On the opposite side of the parking lot, I see two men approaching. One is a very thin man wearing a purple suit and the other is young and strong, and wears a tight t-shirt showcasing his large biceps.
“It's him," I hear the big guy's wheezy voice shout behind me.
The two men block my way.
The guy in the purple suit sticks out his pinky finger, and says, “We’re the yakuza. The yakuza.” His other friend puts his hand on my shoulder. “Don’t mess with us, or we’ll kill you,” he whispers into my ear.
They're going to take my backpack. I’m not tall, but I work out, I’m strong enough in a fight. I yank myself loose and make a run for it. This is life or death. Pedestrians and shops fly past in a blur as I run. When I can’t run any more, I look behind and don’t see anyone. The streets are full of taxis. I hail one, get in, and keep my head down.
The crosstown taxi ride is expensive, but returns me safely back to Ishikawa Real Estate, where I victoriously present the photocopies.
“Great work, Paul-san,” Tanabe says. “Amazing!”
“Thank you so much. I’m so pleased to serve Ishikawa Real Estate.”
Osaka is a big city, those thugs will never find me. That night, to celebrate, I go to Ned’s, a foreigner's bar. I’ll have allies here if any local thugs find me.
“I’ve survived work today,” I say to my drinking buddies there. “Shots on me.”
We down them in one go, as I shout, “I feel alive!”
The night goes past in a blur of me buying drinks for people I don’t know well. And then when I run out of money, a few people buy me back shots of tequila.
The next morning, I wake up jittery, and my head is pounding. I don’t remember much of the latter part of yesterday evening, but I definitely remember being grabbed by the thugs outside the government office. The rock solid grip of that hand on my shoulder.
Taking the subway to work, I scan the crowd for anyone who looks suspicious. At each station, dozens of people board. I keep an eye on anyone who looks out of place. By the time I reach Ishikawa Real Estate’s office, I’m edgy and nervous.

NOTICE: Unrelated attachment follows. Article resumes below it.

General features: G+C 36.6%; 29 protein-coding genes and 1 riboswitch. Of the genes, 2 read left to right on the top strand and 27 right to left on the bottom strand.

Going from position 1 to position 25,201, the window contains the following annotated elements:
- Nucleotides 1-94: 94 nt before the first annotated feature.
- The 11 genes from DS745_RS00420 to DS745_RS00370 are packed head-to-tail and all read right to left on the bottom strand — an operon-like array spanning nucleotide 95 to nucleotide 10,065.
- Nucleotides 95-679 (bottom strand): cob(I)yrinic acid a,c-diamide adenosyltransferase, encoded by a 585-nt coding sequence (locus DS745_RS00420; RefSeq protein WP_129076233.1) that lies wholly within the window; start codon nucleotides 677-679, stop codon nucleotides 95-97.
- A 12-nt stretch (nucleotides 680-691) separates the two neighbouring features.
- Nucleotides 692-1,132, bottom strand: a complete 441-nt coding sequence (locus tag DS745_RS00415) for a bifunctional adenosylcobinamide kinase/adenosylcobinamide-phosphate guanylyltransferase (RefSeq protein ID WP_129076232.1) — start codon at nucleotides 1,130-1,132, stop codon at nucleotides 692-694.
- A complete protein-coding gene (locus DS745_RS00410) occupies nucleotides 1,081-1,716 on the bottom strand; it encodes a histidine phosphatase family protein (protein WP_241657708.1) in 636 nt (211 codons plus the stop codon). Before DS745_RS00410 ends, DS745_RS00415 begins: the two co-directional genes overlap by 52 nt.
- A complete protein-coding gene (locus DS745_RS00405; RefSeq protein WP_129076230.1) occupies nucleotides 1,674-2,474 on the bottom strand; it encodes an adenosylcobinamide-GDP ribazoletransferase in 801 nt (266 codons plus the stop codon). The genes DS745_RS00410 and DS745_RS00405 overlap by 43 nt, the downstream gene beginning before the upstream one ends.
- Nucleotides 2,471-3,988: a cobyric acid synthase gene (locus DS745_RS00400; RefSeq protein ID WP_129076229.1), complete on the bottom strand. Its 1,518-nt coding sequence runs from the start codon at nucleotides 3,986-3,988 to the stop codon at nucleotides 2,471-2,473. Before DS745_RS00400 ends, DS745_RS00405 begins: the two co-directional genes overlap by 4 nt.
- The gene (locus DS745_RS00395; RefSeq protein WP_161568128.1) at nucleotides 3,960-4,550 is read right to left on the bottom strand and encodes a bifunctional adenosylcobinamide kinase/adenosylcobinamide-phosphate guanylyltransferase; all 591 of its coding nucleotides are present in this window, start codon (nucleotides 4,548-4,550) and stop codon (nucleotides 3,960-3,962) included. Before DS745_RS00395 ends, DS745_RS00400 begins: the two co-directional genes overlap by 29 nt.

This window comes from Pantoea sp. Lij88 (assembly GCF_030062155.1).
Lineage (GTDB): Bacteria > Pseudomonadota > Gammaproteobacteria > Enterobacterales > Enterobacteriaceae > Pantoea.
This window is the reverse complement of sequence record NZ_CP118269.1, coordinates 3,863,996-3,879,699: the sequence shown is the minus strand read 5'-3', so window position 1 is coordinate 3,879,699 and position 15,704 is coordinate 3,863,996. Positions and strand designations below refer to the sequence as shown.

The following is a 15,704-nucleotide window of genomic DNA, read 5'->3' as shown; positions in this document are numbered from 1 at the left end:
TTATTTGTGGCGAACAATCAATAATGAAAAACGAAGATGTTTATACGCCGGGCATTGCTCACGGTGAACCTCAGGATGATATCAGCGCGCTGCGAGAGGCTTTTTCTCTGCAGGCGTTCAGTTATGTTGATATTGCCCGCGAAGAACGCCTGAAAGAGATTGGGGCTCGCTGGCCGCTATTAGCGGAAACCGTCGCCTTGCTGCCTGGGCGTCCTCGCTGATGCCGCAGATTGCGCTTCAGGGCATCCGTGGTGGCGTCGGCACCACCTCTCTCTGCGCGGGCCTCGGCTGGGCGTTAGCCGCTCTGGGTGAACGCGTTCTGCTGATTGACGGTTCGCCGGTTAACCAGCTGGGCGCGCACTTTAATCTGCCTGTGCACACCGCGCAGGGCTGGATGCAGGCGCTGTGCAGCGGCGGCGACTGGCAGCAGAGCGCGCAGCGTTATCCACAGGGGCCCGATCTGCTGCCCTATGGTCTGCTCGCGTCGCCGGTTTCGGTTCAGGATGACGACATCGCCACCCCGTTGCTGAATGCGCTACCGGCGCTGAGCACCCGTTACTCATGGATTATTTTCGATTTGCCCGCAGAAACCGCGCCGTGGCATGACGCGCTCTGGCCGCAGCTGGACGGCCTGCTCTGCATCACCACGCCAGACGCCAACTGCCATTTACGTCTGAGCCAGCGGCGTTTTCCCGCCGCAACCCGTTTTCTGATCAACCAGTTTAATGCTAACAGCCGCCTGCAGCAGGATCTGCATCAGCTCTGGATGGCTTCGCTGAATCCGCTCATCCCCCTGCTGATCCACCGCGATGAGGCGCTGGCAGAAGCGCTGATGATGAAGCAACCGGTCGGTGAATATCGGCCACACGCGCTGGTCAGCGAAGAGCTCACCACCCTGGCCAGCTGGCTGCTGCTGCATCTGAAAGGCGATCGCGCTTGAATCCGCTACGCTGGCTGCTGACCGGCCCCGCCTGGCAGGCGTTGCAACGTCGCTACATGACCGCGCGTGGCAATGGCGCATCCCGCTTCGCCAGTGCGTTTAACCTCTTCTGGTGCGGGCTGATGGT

When everyone in the office is busy, I spot an opportunity to step into Ishikawa’s office to ask something. It’s important.
“Ishikawa-san, I’m happy to have completed my task yesterday.” I bow. “But, there was a man there that threatened me who said he was with the yakuza.” I don’t tell Ishikawa about the death threat. It might sound too ridiculous to be believed.
“Yes,” I say, and look down solemnly.
Ishikawa stands up, walks to his door to the office floor, and shouts, “Tanabe-san! Come to my office.”
Tanabe leaps out of his chair and rushes over.
Ishikawa smiles. “Paul, you have nothing to worry about. We’re with the yakuza too. Just tell anyone who bothers you, you work for the yamaguchi-gumi,” he says, mentioning the name of the infamous Osaka crime network.
Tanabe rolls up his sleeve. His forearm is covered with the tattoos yakuza have.
“Feeling more relaxed now?” Ishikawa asks, giving me a fatherly pat on the shoulder. They’re real estate businessmen now, but I wonder what Ishikawa and Tanabe might have done in the past.
“That’s good to hear, I think I overreacted!” I say, and chuckle along with them.
“Good, good,” Ishikawa says. “Now that that’s settled, you did a great job, you are very dependable, and you know where the office is. So, next week, I would like you to go and place our bids.”
“Yes, of course!” I say, and bow deeply.
The next day, I come to work and act normally. After work, I take the subway to Osaka train station. All my belongings are already there, stashed in a coin locker. I pick up my bags, and paying cash, buy a one-way shinkansen ticket to Tokyo. I have a friend in Tokyo. I’ll turn off my mobile number. Tokyo is far enough away, they’ll never find me.
When I arrive in Japan’s capital city that evening, a spring rain has washed the pink blossoms from the cherry trees onto the ground. An endless pink carpet welcomes me on every avenue. The streets are wider, everything more organized, than Osaka. Walking along the boulevard that leaves Tokyo station, I see the Imperial Palace in the distance. The city looks glorious.
Author's Note: This story is based on the recollections told to me by an American resident of Tokyo, about his first job in the city of Osaka. Specific details and conversations were imagined to bring this story to life, while staying as true as possible to Paul's recollections of the events that happened (everything to do with the yakuza.)